Dad was definitely surprised.

First me.  And then further round the supermarket, my brothers. Mum had kept the secret well.

Lunch at Sospan's was lovely.  Homestyle food, all home made and delicious.

It all went well.  


Last week was busy, with a there-and-straight back, 5 and a half hours driving, to Devon,  followed by a there-and-straight back 2 and a half hour trip to Jampshire the following day.   On Wednesday morning this week I was up at silly O'clock, and off to my brother's (DB2) house..  All three siublings were leaving his house at 7.10am to drive to Wales to see our parents. 

We were gong to birthday-surprise our Dad in their local supermarket, take them to lunch and then go bak to their place for the afternoon and evening.  We'd stay overnight, see them the following morning, and come home in the afternoon.

I'd booked a B&B, which I had thought was fairly close to where my parents live.  It wasn't quite as close as I had thought, but it wasn't too bad.   "Live and learn", we thought.  "It's only 1 night".

In fac,t it was magnificent  Really, really lovely.   They only had 2 B&B rooms (although they also had cottages),  and the B&B guests had their own lounge area.   It wasn't stupidly opulent, but everything was really tastefully done.  It wasn't cheap nasty make-do bts of furniture and bedding,  nor did it have one o fthose mean showers that resent letting any water flow through.  Nor the mean plastic pots of UHT milk and grudging packet of bourbons.

The rooms were really well done out, everything you could want.  Good kettle, fresh milk in a small flask, an array of quality drinks to choose from,  biscuits and cakes.   The bathroom was large, spotless, and with a fab shower.  Decent towels.  Good bedding.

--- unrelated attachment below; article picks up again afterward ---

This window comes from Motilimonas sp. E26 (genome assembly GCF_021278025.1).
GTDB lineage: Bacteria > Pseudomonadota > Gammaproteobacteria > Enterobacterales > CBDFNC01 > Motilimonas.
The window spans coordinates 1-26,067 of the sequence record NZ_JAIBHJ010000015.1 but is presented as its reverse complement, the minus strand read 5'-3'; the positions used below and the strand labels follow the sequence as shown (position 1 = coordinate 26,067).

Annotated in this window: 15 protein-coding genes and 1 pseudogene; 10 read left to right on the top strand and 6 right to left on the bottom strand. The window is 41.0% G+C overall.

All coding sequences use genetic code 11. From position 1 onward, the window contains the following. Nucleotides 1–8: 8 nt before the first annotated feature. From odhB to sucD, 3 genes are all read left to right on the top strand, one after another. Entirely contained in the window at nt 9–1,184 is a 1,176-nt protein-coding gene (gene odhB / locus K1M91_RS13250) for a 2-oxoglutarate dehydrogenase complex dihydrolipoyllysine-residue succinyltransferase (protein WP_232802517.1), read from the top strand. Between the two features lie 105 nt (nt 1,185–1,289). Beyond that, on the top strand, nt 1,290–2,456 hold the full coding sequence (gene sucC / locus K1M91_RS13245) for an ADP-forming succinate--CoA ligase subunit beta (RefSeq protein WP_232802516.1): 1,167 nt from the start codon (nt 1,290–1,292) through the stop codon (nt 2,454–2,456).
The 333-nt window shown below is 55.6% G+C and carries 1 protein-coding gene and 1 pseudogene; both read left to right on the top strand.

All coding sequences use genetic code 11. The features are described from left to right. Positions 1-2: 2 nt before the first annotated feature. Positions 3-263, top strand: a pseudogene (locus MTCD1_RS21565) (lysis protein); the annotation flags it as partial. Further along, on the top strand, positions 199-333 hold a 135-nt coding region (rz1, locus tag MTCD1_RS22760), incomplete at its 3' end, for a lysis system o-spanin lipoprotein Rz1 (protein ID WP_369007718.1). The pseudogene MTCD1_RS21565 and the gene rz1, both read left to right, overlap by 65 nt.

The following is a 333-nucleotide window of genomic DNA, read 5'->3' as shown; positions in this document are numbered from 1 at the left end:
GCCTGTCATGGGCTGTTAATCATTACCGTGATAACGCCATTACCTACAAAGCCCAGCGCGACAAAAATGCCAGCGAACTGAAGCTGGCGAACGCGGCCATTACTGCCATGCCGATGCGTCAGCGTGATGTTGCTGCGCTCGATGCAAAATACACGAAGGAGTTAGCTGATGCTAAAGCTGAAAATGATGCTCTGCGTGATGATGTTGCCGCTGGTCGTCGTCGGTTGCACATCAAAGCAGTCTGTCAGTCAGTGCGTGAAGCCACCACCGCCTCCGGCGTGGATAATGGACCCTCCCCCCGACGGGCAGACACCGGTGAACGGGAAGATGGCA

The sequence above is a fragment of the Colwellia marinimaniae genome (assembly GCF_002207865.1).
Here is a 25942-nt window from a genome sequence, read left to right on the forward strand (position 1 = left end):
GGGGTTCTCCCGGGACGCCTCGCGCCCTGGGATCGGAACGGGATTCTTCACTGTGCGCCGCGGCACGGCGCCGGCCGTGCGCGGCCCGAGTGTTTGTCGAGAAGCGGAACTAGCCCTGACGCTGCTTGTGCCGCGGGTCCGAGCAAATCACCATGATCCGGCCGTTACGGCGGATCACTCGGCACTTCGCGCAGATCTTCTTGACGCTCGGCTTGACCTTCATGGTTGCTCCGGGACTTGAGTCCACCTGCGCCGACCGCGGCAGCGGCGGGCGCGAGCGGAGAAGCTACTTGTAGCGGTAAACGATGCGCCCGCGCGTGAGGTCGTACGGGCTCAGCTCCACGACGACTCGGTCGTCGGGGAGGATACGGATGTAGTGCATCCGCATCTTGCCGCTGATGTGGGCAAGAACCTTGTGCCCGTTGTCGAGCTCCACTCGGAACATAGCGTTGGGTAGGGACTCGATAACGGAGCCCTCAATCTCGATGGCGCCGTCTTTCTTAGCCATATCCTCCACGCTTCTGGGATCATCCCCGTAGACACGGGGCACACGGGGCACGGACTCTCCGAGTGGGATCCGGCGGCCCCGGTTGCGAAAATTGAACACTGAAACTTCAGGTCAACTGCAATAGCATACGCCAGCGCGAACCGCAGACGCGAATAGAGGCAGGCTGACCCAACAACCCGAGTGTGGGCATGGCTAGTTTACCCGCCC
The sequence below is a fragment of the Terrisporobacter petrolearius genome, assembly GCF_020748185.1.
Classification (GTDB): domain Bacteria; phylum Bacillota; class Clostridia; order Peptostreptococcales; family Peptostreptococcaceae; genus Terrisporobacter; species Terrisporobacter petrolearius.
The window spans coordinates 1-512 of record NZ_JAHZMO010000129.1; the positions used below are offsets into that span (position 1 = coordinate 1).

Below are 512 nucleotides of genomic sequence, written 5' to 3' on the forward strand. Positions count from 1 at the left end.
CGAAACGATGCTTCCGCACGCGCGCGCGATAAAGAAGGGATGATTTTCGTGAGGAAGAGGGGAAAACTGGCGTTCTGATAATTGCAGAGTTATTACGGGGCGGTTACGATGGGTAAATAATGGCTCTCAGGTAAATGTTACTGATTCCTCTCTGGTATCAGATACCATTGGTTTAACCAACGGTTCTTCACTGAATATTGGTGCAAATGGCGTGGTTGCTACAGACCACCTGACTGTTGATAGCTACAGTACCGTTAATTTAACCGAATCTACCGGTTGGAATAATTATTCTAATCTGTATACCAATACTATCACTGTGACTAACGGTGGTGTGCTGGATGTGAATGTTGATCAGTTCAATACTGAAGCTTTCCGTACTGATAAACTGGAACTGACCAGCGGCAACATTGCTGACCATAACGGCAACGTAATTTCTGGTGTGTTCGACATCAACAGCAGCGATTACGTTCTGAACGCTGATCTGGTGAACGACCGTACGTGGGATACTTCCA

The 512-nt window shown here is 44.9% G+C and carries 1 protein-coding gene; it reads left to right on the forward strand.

The lovely Yola even brought us tea and cake when we arrived.  Breakfast was superb - no scrimping,  best quality bacon and sausagesm beautifully cooked.

View from my bedroom window

It was so lovely tha we've decided we'll go there next time too. 

Tuesday, 1 September 2015

Dead of night

By the time I'd had my bath,  I was aching. I told myself that I would NOT have forgotten to turn on the fence, I wold have done it automatically.  EVERY TIME I have driven back to the allotment, this has been the case.

At about 11pm. I got into bed. I couldn't shake the "Did I?" feeling.  I KNOW that every previous time, it turns out I did turn the fence on.

But this time, I had just fallen off a ladder, was trying to carry the damaged ladder and all the tools, and I was a bit preoccupied.  Maybe this time I really had  forgotten?

"What would be worse?" I reasoned.  "Getting up, driving to the allotment,  walking over to our plot, and findind that the fence was ON?....  or finding out tomorrow that all the birds have been foxed?"

When I put it like that, I knew I had no option.

I was cream crackered, my leg hurt, it was dark.   I put a coat over my jim jams, put my bare feet into my garden shoes,  and drove to the allotment.

When I switched on the torch and started walking to the plot, I wished I'd got dressed.  What if the PCSOs were called out, and they came to investigate?  

Of course the dratted fence was on.